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Christina Jackson Interview

View at Kansas Memory

Creator: Jackson, Christina

Date: September 20, 1991

Level of Description: Item

Material Type: Audiotape, Voice

Call Number: Brown v. Board of Education of Topeka Oral History Coll. 251, Reference Copies, Box 2, Folder 1

Unit ID: 211835

Restrictions: This interview has a signed release for scholarly or educational purposes only.

Space Required/Quantity: Two compact audio cassettes.

Title (Main title): Christina Jackson Interview

Part of: Brown v. Topeka Board of Education Oral History Collection at the Kansas State Historical Society.


Biog. Sketch (Full): Christina Jackson

Christina Jackson was born on August 15, 1926, in Topeka, Kansas. Her parents were Georgia and Jess Edwards. She only attended school through the eleventh grade, having dropped out to get married, but received various kinds of training through her positions as a volunteer coordinator and a receptionist for the Kansas Department of Motor Vehicles. Over the years she has been involved in numerous community activities and programs. She and her husband, Enoch, have eight children.

Mrs. Jackson attended Washington Grade School, East Topeka Junior High, and Topeka High School. The thing that stands out the most in her mind about Washington was the music; every morning, at a certain time, principal Ridley would lead the whole school in singing "Lift Every Voice and Sing.” The school also had a Health Room where some students were served breakfast. Ms. Jackson also recalls the fact that the teachers there were very strict; students did not get away with talking back to the teachers. Even her children, who attended Monroe School and were then transferred to State Street School, recalled being surprised by students being allowed to talk back to the teachers. She also remembers the stressing of African American history at Washington, and the other African American schools, by Mr. Ridley.

The Brown case impacted Mrs. Jackson’s children. They started out attending Monroe School, but after the case, they were transferred to State Street School. She recalls that the faculty at the school really tried to integrate the students; they were generally accepted, and the students were told how to behave towards one another. Not having to bundle up her kids and walk them down to the bus in the freezing cold was the best thing that resulted from the case as far as she was concerned; the white schools were not. Children felt that they were treated better at State Street than they were later on at Holliday Junior High. This was not necessarily better to her, but it was closer to where she lived. She partly attributed this to the fact that the kids at State Street knew her children from the neighborhood. It was at Holliday that Mrs. Jackson’s children ran into problems with instances of name-calling and such.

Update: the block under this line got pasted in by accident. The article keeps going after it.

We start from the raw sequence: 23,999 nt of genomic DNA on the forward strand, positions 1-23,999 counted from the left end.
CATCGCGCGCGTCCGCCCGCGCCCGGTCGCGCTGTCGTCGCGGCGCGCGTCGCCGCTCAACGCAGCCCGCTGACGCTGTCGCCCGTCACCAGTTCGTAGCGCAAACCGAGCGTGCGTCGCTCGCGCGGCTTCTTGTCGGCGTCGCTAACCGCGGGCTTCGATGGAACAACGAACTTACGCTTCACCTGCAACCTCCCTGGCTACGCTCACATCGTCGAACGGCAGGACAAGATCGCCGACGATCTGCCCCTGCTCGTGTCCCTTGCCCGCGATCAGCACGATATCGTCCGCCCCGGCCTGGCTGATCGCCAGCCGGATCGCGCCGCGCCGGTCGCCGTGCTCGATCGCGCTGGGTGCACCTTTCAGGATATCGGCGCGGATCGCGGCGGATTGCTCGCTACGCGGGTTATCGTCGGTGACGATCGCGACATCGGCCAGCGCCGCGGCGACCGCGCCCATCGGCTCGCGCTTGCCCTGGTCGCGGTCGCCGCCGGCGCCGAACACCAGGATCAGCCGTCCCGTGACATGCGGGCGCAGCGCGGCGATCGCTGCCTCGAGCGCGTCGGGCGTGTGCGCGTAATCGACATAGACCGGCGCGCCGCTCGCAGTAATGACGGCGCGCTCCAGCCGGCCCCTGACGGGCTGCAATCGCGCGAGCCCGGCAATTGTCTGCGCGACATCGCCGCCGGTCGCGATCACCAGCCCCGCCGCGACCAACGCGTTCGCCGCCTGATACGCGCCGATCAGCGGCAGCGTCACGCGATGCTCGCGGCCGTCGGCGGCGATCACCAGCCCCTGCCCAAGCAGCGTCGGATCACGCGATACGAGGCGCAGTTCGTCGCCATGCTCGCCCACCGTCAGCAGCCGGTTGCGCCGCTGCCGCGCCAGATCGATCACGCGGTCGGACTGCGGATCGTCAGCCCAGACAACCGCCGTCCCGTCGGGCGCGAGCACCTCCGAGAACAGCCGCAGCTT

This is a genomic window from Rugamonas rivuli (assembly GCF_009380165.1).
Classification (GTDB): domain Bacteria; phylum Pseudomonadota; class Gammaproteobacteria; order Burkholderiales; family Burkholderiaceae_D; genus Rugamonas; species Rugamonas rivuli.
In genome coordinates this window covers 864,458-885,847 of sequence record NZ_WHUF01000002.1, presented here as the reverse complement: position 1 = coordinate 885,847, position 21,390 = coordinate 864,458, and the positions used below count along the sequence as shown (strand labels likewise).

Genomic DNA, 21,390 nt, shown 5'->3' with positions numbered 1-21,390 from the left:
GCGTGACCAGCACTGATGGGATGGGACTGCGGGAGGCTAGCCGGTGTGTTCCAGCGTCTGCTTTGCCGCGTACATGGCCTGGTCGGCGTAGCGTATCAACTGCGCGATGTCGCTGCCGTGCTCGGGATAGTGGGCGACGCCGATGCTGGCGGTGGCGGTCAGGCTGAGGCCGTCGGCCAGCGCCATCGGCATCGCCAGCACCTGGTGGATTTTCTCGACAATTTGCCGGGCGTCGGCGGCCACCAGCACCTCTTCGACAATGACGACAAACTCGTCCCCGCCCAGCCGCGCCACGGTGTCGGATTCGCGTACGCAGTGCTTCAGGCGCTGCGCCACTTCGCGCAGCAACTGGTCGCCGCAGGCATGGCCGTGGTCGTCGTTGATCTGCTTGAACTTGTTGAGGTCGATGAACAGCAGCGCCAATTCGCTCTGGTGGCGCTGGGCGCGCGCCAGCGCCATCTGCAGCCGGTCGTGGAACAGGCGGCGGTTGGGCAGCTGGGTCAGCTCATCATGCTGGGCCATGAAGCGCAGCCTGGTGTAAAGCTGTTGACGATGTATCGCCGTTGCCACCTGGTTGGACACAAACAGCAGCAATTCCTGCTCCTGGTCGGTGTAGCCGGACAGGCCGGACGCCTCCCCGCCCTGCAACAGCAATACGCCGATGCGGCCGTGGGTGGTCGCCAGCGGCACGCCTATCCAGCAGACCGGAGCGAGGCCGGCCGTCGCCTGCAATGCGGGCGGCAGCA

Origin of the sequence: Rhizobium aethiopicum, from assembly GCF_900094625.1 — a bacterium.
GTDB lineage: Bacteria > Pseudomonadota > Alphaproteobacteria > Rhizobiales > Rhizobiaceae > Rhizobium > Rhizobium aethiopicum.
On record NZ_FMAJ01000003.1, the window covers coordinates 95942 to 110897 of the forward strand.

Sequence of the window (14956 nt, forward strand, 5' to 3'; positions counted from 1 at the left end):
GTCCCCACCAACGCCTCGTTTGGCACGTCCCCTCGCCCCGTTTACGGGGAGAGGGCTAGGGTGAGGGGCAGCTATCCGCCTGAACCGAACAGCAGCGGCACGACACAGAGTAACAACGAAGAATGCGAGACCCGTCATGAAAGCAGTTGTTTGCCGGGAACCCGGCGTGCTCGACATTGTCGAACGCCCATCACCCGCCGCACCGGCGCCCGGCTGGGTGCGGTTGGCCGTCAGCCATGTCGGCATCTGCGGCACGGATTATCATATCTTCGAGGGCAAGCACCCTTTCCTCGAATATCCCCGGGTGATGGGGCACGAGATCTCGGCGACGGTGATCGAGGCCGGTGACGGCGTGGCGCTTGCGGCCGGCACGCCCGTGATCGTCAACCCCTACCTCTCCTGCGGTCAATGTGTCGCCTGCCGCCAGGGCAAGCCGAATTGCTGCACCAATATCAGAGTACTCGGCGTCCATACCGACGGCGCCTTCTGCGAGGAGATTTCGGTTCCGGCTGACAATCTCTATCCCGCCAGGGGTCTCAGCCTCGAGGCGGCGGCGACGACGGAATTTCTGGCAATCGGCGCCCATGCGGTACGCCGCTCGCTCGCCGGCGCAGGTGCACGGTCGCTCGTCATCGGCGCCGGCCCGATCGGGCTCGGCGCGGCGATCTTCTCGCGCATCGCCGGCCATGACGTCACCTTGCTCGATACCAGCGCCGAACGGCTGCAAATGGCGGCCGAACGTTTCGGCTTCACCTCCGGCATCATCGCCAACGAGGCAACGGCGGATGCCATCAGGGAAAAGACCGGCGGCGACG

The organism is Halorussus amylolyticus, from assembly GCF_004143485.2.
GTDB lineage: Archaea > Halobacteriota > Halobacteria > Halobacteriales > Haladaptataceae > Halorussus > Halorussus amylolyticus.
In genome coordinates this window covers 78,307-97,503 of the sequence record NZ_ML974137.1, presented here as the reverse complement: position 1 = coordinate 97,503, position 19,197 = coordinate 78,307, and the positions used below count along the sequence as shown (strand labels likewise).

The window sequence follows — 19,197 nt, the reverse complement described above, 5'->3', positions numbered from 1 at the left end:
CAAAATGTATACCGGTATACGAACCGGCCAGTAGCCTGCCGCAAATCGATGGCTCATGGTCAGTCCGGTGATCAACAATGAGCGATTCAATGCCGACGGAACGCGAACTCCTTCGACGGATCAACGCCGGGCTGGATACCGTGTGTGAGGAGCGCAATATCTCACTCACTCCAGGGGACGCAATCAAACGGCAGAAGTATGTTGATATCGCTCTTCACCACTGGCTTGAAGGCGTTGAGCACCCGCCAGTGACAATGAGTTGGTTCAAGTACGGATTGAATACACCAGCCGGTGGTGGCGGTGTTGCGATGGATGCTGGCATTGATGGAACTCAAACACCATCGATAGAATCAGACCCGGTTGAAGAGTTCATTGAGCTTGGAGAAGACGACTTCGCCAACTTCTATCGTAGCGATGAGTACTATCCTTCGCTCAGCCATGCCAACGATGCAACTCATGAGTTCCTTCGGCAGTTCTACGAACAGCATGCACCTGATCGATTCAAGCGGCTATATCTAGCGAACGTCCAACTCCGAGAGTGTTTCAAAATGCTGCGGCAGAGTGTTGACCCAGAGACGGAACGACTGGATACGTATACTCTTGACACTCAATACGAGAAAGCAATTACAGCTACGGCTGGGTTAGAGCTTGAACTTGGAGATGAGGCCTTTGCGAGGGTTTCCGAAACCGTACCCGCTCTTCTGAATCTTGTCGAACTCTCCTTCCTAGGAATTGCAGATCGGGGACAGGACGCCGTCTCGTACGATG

Scope and Content

Scope and content: Index
Christina Jackson

Page: Topics
01: BG, BP, DOB, Mother: Georgia Edwards, Father: Jess Edwards,

02: Husband: Enoch Jackson, Children: Jennifer, Richard, Gary, Enoch, Theada, Craig, Arthelee, Jesse, Educational experiences

03: Paraprofessional work experiences, Kansas Motor Vehicle Department, AME, Eastern Star, Women’s Political Caucus, PTA, Cub Scouts, Girl Scouts, Volunteer Action Center, Ramona Hood Award, Community Resource Council,

04: Eastern Star, Important Life Events, Life in Topeka in late 1940s, early 1950s, Neighborhood, East Topeka

05: Washington, skating rink, bus and walking, Depression,

06: Father worked at Santa Fe, raising chickens, picking greens, Washington school, music, Mr. Ridley (principal), Health Room

07: Washington, black teachers, Monroe, black and white teachers, Mrs. O’Dell, Miss Jones, Miss Hicks, Miss Bradshaw, Miss Benton, Topeka High

08: Field day, Chandler field, interaction of teachers between schools, Washington School, Mr. Ridley, black history, Marcus Garvey, Washington school film, Back Home Topeka, Henry Burton

09: Monroe School, Brown case meetings, Oliver Brown, Jennifer, Gary and Richard, State Street School, Children’s transition from Monroe to State Street, Mr. Barkley

10: Children’s experiences at State Street, Holiday, Oakland, Racial slurs

11: Racial Slurs, Gage Park pool, Ridley Park, Topeka High, guidance counseling, Gary, Richard, Jennifer

12: Jennifer, Junior, Meetings after Brown, Richard Jones, Oliver Brown, Gary, Kansas University

13: Gary – fired, Arthur Lee, special education, church

14: Social events at Ridley Park, East Topeka, experiences with integration

15: Topeka High School boycott, furnishing of textbooks, State Street school integration, teachers at State Street

16: State Street teachers, feelings about being black, friendships with whites

17: Gary at Kansas University


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Restrictions: This interview has a signed release for scholarly or educational purposes only.